The best way to relax

Posted by Tory Historian Wednesday, December 29, 2010 , ,

It has been said that the 1920s and 1930s were the Golden Age of the detective story. Tory Historian has always found that rather hard to accept as all too many of those novels are either completely unreadable or utterly preposterous, such as the adventures of Colonel Gore.

The same period may be said to be the Golden Age of the essay, short, long or full-volume length as H. Douglas Thomson's Masters of Mystery is. Mr Thomson also edited a collection of Mysteries in 1934, which included every well known name and some rather unexpected ones. Mr Thomson writes with a ponderous and elaborate with that is very much of the period but one that many a literary undergraduate has attempted then and since. If the reader can get beyond that, there is a good deal of interesting information and acute analysis in the book.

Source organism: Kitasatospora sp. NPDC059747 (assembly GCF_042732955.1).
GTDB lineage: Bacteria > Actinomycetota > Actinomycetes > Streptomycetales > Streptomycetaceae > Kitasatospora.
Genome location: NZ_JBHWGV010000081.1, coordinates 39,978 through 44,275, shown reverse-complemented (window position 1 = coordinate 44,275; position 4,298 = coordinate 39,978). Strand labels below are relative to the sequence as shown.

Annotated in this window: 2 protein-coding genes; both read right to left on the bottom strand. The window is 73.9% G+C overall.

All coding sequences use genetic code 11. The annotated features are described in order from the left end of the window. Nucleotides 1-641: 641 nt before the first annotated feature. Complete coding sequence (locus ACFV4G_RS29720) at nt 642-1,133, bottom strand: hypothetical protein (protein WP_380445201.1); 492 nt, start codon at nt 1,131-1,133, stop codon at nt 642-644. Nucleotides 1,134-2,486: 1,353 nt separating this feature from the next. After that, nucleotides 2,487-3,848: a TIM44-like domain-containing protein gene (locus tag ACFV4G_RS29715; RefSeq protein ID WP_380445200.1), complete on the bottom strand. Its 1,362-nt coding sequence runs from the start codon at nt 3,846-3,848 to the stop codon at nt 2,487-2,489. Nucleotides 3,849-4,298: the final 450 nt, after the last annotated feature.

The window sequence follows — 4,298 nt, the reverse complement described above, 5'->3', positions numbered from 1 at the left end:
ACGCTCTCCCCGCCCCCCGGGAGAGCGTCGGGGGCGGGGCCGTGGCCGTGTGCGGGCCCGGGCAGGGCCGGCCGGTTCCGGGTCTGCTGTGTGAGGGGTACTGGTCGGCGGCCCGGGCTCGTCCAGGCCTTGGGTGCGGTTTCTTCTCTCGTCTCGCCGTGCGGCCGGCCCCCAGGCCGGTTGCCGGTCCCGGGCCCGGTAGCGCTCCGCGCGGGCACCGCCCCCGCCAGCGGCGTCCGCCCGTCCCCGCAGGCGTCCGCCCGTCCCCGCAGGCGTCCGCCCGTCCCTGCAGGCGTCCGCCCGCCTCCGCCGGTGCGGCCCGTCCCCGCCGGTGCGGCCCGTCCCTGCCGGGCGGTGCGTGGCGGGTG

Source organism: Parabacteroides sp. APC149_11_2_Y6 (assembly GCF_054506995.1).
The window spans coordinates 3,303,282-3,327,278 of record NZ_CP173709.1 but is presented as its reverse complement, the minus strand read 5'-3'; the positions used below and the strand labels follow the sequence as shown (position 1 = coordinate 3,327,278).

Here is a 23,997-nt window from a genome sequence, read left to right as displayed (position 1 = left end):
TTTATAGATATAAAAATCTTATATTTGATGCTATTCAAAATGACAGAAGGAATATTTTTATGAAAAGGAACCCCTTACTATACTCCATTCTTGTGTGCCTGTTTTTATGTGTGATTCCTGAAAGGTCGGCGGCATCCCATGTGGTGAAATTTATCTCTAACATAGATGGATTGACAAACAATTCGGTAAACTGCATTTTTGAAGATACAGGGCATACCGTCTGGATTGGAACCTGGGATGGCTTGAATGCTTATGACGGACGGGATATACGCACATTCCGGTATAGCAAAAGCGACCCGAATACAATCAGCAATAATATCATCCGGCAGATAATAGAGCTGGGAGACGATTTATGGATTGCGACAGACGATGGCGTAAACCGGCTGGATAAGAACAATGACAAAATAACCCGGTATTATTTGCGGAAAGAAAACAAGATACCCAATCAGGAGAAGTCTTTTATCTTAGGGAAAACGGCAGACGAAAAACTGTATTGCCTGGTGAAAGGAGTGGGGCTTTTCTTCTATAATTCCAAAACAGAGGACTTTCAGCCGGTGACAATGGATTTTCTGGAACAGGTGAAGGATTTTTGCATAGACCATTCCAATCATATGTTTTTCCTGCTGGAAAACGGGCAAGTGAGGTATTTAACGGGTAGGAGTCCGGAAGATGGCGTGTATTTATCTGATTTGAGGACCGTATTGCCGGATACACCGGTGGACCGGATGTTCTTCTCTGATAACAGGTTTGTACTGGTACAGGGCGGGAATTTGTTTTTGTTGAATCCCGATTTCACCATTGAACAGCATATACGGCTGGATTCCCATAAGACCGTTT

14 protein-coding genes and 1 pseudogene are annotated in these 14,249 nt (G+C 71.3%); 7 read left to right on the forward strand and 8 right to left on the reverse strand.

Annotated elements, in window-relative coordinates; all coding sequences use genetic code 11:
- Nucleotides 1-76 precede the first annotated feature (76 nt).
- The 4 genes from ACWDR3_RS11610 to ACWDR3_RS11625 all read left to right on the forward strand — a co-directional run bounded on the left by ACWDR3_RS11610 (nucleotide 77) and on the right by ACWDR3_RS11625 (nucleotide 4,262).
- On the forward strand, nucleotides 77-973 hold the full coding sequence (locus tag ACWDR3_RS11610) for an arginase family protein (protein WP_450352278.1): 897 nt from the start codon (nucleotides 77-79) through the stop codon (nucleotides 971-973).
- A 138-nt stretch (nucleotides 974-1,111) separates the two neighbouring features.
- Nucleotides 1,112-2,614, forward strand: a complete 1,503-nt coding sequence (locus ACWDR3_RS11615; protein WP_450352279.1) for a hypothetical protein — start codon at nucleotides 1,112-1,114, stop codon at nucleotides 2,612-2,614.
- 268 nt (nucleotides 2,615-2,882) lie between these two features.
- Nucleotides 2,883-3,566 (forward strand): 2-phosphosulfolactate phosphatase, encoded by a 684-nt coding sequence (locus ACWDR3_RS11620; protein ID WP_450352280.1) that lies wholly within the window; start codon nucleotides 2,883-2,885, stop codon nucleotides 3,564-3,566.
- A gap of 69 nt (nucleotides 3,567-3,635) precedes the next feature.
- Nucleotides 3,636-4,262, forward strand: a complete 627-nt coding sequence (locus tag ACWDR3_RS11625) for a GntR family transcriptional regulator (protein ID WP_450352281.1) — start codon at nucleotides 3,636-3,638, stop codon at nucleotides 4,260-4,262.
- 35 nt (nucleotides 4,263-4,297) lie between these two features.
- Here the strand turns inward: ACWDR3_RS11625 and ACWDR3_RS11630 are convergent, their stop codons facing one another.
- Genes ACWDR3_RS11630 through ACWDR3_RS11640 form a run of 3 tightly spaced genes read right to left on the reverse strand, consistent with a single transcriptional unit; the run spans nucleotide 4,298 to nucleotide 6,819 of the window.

The epitaph to the volume is a quotation by Lord Balfour, the Conservative politician:
Overwork means undue congestion of certain lobes of the brain. In order to draw the blood from these lobes, other contiguous lobes must be stimulated. A week in the country merely means that you brood on your work. Detective novels act like iodine on a gum and serve as counter-irritant.
Tory Historian has to admit that the pseudo-medical explanation is not very impressive but any excuse to read detective stories is a good thing.


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